Month: April 2020

Book Review: Mermaid Adrift

Mermaid Adrift by Jennifer Laslie – Published April 2018

I actually received an ARC of this book via the author’s newsletter almost two years ago, but I have so many books to read (and so little time) that I only got round to reading it now. Oops!

I have always been a huge fan of mermaids. One of my all-time favourite series, even to this day, is the Ingo series by Helend Dunmore. Not quite your stereotypical mermaids, but I adore it nonetheless.

As the title suggests, this is a story about a mermaid. It begins five years in the past when Meryia, our purple-scaled protagonist, encounters a ship caught in a storm. Humans are dangerous, but for some reason, Meriya is compelled to save the boy – she knows she is physically unable to carry the older man – and return him to shore. He seems to be unconscious so she is safe from discovery, but she bears a small tear to her tale. Likewise, the boy has a wound on his forehead as a memento of the day’s events.At the ‘current’ time, Meriya is betrothed to a boy who has teased and taunted her for years at school, she can’t seem to do magic – and every mermaid can do magic – and occasionally, she still wonders about that boy she rescued all those years ago.

When Meriya decides to study the underwater volcanoes near the kingdom for her school assessment, she finds herself witnessing a full-on eruption. After hitting her head and being badly burned, she wakes in a strange enclosure which she soon discovers to be a garden pool.

Rowan has been obsessed with proving mermaids exist ever since he was rescued by one the night he lost his father. So when he finds Meriya washed up on the shore, he can’t believe his eyes. As someone who works with marine animal rehabilitation and care, he takes it upon himself to keep her safe and attempt to help her heal. He decides to keep her in his saltwater pool and tend to her wounds while she’s still unconscious.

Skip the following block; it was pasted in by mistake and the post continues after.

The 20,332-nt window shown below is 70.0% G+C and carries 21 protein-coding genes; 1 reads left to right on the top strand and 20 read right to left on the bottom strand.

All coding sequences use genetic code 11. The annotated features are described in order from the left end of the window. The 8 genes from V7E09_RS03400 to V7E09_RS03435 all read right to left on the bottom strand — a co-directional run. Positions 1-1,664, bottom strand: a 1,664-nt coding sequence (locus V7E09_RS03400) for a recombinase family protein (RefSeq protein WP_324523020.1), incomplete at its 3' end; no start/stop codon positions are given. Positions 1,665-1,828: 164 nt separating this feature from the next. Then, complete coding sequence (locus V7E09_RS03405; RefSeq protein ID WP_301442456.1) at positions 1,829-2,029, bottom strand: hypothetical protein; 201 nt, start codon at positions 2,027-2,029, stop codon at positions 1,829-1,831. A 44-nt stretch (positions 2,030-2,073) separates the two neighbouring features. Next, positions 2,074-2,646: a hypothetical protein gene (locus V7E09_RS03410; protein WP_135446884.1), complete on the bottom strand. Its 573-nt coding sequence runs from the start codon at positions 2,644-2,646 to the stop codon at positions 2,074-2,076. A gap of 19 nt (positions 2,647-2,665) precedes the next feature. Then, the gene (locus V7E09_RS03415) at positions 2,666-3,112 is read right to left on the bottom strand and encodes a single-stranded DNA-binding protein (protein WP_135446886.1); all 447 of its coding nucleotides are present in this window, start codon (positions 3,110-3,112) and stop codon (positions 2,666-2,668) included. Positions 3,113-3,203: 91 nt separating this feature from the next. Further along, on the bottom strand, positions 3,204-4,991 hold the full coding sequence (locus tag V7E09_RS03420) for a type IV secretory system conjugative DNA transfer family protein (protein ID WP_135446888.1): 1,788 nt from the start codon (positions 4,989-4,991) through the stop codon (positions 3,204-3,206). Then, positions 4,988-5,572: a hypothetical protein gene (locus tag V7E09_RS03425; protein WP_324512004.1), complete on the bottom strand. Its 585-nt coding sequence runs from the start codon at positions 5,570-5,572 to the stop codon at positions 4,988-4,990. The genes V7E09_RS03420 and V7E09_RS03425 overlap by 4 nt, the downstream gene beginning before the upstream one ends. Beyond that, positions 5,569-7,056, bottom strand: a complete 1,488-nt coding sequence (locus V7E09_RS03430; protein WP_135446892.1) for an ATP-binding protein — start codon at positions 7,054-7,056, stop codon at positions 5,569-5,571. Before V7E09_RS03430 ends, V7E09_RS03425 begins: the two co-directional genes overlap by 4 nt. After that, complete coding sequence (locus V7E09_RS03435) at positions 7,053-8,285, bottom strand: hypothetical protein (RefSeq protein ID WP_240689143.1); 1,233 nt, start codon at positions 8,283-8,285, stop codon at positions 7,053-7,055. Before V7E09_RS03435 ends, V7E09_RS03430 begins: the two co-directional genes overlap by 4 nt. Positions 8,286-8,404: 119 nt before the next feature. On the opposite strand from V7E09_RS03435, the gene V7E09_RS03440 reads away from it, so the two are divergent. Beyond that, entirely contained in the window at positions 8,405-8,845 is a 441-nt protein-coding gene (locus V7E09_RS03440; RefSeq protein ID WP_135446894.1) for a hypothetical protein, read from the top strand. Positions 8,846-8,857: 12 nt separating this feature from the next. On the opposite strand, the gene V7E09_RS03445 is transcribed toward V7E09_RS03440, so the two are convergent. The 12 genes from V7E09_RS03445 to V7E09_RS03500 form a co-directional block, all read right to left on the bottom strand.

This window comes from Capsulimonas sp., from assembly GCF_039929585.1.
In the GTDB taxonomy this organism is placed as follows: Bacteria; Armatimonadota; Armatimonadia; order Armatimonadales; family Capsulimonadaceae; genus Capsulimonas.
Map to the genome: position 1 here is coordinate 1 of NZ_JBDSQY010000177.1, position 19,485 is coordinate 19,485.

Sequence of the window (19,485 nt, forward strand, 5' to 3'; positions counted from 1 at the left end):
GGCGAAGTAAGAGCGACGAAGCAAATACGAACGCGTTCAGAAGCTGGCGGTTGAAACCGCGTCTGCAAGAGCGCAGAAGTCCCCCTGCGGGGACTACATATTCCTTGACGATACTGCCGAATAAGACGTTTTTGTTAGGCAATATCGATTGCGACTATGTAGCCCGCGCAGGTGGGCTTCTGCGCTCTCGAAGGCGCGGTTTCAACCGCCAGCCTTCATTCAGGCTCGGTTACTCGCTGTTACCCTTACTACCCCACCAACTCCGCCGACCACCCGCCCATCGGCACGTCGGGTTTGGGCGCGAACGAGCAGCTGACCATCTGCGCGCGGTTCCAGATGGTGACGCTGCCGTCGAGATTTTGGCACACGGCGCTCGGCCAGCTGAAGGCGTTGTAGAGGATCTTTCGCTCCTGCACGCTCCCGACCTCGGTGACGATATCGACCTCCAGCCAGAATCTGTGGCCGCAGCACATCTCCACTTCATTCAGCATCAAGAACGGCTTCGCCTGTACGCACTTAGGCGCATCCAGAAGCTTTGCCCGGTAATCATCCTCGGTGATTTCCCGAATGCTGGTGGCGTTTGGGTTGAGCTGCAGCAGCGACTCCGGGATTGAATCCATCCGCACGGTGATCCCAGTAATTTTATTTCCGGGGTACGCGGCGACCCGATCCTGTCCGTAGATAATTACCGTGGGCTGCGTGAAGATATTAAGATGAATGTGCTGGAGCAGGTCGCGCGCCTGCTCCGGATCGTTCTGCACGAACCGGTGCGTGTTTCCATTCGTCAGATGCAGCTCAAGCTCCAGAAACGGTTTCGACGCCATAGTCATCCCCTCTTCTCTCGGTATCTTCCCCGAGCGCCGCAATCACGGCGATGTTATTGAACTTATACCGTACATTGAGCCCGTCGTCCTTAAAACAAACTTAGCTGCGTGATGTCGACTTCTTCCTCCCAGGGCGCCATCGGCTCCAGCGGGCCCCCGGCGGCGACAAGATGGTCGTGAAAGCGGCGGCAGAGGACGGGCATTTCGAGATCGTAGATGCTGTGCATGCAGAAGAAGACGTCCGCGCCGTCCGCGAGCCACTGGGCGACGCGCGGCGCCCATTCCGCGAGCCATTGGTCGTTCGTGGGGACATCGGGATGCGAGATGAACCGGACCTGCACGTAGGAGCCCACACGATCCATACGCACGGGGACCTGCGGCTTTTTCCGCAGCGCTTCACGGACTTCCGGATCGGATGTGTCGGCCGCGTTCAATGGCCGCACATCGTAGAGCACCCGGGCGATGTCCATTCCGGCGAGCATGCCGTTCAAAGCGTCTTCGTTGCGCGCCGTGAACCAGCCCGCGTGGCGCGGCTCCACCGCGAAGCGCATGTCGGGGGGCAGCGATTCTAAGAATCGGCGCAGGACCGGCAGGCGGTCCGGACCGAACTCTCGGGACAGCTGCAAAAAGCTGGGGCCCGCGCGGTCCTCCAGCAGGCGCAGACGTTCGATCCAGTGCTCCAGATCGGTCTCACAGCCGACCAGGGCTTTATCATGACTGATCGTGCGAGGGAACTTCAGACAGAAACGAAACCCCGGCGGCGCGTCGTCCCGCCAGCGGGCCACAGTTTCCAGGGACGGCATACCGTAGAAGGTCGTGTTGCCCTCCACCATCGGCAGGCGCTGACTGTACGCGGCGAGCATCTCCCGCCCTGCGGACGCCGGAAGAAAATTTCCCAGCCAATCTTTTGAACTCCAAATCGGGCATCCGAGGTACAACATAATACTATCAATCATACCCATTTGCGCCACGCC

Without going too far into detail, Meriya treats her captor with a mix of fear, hostility and contempt for quite some time. She has heard too many stories about humans to be able to trust him that easily. Rowan does his best to show her that humans aren’t that bad, and even protects her from his rather nosey best friend, Nick.

A lot happens. Nick becomes more of a threat than Rowan anticipated, and Meriya hears news telepathically from Cayson that the eruption has wiped out almost the whole kingdom. There’s a lot more, too, but you’ll have to read it yourself to find it all out.

I did find this a little bit cliché and stereotypical at times. But then again, cliché isn’t always a bad thing! Sometimes it’s nice to have something a little more light-hearted, cute and magical and reminiscent of childhood fairy tales. Plus, Laslie included a rather unique element that I liked: the concept of the Ocean being Her own character. I’d be interested in learning more about Her!

So overall, I definitely did enjoy this. It has possibly rekindled my love for mermaids (not that it ever truly died) and I may have to go and re-read the Ingo series again sometime soon. (Because I definitely don’t have enough new books to read.) 3.5 to 4 stars for this book.

Book Review: Staunch

Staunch by Eleanor Wood – Published March 19th 2020 by HQ

I finished this book over a week ago now but didn’t get round to writing up this review because so much has been going on. You would’ve thought the lockdown would bring weeks of relaxation and boredom, but apparently that isn’t quite the case in my house.

Anyway, onto the book. I honestly could have read the whole thing and not even realised it’s a memoir. It’s written in such a fantastic, rather comical way – it is thoroughly entertaining read despite the number of hardships and misfortune the author endures. These difficulties include bulimia, a break-up from a long-term, very serious relationship, surviving and escaping a pretty damn toxic relationship, and having her step-dad (who she is extremely close to) leave her mother, and thus, her.

Wood alternates between the ‘current’ day, where she is on holiday with three older female relatives in India, and the past – anywhere from her own past experiences to the childhood and history of her family members. It’s amazing how much detail she includes, and the anecdotes from her grandmother’s and great aunts’ pasts sound like stories in their own right. It’s quite amazing that it is all based on reality.

Side note, it’s quite funny to me that the author’s name is also Eleanor, and that she suffered with an eating disorder. It made me feel a kind of connection to her, I guess. I definitely related to her in a fair few ways.

Eleanor offers some surprisingly positive insights and revelations, especially toward the end of the book. For example, she describes how she has begun to accept the uncertainty of life and the impossibility of perfection all the time. She also mentions how she stops relying on disordered eating behaviours, as she realises that there is far more to life than shrinking yourself.

Thank you to the author/publisher for accepting my request to read and review this book

I really, really enjoyed this, which is quite surprising as I don’t usually read memoirs or anything like this, really. Eleanor is portrayed as a really likeable and relatable character, and definitely very down-to-earth and raw in discussing her experiences and thoughts. 4.5 stars!